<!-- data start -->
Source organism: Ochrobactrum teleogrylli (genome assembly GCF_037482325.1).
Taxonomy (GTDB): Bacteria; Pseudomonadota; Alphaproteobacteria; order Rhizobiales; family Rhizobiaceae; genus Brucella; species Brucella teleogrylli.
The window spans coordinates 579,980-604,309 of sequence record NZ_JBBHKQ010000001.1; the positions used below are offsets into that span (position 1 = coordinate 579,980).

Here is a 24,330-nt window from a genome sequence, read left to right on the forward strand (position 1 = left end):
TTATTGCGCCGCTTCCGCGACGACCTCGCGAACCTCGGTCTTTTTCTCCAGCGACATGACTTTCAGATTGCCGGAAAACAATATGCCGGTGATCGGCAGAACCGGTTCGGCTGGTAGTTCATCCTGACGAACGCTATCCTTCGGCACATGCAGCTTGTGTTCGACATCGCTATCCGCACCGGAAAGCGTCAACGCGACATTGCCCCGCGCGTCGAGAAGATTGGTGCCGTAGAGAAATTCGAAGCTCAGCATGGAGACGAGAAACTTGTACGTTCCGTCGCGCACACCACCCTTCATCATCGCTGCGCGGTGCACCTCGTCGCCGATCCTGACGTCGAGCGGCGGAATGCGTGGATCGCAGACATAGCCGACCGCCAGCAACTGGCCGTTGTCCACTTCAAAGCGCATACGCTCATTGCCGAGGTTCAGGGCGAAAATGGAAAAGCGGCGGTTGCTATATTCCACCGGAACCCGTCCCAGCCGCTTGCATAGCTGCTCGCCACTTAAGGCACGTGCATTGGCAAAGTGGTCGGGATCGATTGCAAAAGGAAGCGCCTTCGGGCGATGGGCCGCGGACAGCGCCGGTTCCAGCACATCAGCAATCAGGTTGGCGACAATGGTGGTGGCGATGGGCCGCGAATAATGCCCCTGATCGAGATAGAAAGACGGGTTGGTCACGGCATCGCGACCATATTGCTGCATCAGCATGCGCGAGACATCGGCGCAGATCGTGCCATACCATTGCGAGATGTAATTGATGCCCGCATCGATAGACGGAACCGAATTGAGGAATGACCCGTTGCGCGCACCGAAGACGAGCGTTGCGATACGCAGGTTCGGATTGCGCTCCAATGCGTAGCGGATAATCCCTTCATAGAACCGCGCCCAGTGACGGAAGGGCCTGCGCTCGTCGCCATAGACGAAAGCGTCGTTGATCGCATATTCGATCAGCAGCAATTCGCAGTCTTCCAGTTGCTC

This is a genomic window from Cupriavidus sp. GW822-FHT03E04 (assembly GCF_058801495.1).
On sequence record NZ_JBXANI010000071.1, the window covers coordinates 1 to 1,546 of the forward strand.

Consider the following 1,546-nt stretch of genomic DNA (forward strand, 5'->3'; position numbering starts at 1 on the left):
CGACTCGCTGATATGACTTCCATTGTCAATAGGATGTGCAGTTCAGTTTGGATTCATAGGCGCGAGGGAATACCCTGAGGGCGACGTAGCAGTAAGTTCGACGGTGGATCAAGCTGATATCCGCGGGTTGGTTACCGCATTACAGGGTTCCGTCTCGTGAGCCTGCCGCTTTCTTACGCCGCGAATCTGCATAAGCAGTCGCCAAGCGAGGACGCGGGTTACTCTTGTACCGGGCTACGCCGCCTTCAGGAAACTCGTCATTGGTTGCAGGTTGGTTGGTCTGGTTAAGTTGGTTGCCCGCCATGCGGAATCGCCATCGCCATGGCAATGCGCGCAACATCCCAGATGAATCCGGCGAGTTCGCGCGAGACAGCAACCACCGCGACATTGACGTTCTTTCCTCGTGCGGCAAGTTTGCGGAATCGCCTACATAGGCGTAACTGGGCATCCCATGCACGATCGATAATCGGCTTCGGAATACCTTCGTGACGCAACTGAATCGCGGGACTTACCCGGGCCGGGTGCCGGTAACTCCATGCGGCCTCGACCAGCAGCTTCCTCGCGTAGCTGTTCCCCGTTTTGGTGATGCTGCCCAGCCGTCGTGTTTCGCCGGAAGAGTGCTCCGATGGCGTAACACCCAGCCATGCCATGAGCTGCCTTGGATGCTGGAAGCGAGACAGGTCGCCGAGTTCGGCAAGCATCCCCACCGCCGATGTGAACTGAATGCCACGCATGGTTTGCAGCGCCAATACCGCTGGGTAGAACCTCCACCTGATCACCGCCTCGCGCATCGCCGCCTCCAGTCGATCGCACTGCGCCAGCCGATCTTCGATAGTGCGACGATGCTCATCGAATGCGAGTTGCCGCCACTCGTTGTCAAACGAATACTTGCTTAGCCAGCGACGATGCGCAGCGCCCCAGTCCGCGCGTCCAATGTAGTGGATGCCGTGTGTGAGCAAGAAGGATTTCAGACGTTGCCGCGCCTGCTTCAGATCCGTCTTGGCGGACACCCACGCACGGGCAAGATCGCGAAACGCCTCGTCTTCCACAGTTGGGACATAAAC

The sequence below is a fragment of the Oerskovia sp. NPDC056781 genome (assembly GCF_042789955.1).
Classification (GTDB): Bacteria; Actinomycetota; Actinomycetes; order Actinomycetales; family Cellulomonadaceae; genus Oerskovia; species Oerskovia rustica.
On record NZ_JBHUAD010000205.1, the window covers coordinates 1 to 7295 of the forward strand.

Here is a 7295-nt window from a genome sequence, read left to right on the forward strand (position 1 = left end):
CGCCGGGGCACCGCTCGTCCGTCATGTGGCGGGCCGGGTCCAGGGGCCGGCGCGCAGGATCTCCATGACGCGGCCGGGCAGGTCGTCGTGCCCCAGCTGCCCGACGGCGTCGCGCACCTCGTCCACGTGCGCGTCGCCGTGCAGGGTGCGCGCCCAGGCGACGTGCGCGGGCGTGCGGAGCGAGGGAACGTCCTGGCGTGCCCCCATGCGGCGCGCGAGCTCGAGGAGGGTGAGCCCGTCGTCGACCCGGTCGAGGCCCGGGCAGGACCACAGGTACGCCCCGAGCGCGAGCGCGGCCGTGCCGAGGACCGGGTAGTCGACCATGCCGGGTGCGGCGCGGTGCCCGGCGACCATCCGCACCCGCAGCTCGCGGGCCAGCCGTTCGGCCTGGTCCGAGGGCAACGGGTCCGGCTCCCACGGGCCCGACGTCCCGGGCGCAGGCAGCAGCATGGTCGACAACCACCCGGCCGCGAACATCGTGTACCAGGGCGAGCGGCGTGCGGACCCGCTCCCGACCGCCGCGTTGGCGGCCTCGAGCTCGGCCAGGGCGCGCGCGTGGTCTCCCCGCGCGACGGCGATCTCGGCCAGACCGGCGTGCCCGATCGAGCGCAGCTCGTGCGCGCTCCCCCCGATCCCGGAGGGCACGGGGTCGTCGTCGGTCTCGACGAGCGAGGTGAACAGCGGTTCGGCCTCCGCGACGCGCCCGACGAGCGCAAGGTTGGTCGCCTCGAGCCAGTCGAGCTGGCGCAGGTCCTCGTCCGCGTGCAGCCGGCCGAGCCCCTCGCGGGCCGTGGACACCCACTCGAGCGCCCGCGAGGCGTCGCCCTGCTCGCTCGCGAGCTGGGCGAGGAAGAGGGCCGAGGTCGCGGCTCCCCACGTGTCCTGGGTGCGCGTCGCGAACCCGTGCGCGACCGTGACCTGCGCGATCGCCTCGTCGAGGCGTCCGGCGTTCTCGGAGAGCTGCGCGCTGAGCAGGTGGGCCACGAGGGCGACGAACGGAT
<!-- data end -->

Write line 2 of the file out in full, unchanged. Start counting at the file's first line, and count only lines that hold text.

Taxonomy (GTDB): Bacteria; Pseudomonadota; Alphaproteobacteria; order Rhizobiales; family Rhizobiaceae; genus Brucella; species Brucella teleogrylli.